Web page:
Fire Note Says: Beach House puts out another very good album.
Album Review: Seven albums in, it is a challenge for any band to continue to grow and refine their sound. You would never know it from listening to Beach House’s aptly named LP, 7. Victoria Legrand and Alex Scally definitely work from the base that they’ve established over the past decade and a half. However, they introduce new tricks and play up other ones they’ve hinted at recently.
One of the best songs in Beach House’s recent catalog is “Sparks,” an electric, noisy track with a quicker tempo than you’re used to with Beach House. They take that concept and run with it on tracks like “Dive” and “Woo.” “Dive” sounds like a familiar Beach House song at first – Legrand’s deliberate, ephemeral vocals mix with synthesizer and drums. It’s a fan pleaser, no doubt. But then, two and a half minutes into the song, a guitar is overlaid, adding an anthemic quality to “Dive.” It’s fun to hear Beach House take a risk by diverging from “their sound,” and the risk pays off.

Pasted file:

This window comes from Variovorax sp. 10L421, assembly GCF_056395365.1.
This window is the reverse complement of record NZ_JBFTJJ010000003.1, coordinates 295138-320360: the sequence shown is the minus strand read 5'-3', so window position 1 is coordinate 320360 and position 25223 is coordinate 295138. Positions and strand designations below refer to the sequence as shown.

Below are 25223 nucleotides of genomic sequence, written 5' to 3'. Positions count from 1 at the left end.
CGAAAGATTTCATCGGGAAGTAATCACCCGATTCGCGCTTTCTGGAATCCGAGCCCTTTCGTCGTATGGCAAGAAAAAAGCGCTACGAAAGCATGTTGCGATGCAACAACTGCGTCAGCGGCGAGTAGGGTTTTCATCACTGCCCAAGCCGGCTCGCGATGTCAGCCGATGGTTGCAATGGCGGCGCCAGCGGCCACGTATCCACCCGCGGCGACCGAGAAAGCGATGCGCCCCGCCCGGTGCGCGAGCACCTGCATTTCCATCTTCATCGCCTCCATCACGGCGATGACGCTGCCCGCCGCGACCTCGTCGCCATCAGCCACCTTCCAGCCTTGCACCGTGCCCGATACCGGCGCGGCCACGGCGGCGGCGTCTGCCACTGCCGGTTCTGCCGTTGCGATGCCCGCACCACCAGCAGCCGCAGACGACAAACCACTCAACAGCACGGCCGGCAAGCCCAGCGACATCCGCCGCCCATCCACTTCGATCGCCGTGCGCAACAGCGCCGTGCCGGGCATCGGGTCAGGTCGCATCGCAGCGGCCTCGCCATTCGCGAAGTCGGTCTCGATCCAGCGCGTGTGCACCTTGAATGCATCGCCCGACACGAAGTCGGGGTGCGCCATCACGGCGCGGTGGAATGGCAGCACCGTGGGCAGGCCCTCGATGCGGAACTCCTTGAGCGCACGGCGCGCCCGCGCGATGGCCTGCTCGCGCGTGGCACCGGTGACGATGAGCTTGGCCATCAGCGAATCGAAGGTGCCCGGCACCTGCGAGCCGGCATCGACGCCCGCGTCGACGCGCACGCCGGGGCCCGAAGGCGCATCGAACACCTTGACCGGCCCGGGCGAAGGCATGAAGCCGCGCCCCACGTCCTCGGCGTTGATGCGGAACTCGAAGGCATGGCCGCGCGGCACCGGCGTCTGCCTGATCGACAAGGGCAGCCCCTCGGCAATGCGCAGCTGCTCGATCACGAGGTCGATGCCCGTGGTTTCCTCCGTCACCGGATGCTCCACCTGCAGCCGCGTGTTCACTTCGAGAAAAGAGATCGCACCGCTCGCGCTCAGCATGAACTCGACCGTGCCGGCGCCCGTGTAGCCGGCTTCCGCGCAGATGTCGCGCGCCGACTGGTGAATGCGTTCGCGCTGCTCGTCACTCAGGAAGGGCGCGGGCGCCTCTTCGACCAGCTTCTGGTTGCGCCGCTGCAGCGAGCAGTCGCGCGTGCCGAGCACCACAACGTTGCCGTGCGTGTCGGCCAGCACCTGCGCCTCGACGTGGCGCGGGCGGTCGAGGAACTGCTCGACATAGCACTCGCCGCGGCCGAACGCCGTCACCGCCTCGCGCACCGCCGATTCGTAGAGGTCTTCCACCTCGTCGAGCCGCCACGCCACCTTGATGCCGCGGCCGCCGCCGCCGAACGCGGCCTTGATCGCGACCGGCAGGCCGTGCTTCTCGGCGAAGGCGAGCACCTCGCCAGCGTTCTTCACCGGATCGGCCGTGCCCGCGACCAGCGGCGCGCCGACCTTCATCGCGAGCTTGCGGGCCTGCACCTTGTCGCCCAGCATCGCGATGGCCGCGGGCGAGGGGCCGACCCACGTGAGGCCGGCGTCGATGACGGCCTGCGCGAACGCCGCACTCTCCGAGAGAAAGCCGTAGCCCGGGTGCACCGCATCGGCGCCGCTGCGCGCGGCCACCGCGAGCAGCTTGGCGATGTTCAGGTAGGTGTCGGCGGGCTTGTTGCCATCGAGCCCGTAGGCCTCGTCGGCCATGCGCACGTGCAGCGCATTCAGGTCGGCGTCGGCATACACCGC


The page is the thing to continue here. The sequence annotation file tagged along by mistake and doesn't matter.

And “Woo”: it is a track that sounds like a full band is playing on it. That is a big takeaway from 7; different elements take center stage on the album. Guitar, bass, drums, vocals, and synthesizer all have their moment. “Woo” is the most complete example of the effect; its looseness is a welcome departure for the normally tight duo. Guitars also provide a core element of “Dark Spring”; “Pay No Mind” has a reverberating bass part.
Beach House continues to evolve; it’s refreshing to hear a band be familiar but take their sound in new directions. It’s easy to appreciate and respect the artistry and creativity on display; 7 is not a cash grab or contract filler. While this is an excellent release, it’s even more exciting to think of the possibilities for what could be next for Beach House.
Key Tracks: “Woo” / “Dive” / “Dark Spring”
Artists With Similar Fire: Tame Impala / Best Coast / Grizzly Bear
Beach House Website
Beach House Facebook
Sub Pop Records
-Reviewed by Matthew Heiner
By day I am a dad and a psychologist; I often use music as a way to connect with both my kids and my clients. One of my proudest moments as a father was when my 12-year-old daughter told me of her undying love for Radiohead.